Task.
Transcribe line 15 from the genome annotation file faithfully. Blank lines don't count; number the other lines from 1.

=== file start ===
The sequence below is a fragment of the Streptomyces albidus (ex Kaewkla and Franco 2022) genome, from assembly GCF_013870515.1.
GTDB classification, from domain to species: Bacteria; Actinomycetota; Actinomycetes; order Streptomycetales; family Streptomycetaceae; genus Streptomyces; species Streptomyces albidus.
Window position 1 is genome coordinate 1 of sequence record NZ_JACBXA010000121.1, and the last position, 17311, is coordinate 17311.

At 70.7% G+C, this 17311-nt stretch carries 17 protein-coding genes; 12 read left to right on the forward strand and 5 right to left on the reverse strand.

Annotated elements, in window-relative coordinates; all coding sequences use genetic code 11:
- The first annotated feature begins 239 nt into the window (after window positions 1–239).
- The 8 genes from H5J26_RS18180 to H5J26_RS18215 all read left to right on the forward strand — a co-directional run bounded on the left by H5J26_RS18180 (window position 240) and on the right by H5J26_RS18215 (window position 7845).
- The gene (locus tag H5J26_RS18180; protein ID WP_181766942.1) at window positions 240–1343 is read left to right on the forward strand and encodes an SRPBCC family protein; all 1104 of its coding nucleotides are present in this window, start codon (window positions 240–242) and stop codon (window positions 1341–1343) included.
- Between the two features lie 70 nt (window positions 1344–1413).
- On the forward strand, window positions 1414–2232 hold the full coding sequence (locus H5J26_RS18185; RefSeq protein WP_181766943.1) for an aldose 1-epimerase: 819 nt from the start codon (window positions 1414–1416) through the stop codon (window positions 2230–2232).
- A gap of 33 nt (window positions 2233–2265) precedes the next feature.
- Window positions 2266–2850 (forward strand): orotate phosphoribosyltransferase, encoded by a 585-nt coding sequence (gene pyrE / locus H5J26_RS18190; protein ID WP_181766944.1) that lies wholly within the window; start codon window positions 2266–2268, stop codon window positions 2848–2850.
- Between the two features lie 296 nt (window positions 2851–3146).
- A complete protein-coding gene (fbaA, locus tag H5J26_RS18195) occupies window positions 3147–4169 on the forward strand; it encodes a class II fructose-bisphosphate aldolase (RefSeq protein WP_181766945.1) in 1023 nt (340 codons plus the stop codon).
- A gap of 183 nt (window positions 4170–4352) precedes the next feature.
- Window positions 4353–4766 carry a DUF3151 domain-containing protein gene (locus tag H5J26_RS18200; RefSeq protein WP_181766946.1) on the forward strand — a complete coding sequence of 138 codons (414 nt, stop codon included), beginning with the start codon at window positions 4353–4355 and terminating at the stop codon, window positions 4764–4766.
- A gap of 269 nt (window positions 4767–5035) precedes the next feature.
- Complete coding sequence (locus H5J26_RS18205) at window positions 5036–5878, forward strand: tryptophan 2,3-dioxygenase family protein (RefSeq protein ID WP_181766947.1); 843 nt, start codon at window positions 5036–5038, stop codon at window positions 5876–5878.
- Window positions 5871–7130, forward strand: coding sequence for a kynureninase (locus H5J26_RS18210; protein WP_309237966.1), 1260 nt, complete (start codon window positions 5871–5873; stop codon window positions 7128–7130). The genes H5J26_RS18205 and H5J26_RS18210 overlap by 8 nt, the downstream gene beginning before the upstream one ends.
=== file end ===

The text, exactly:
- A gap of 183 nt (window positions 4170–4352) precedes the next feature.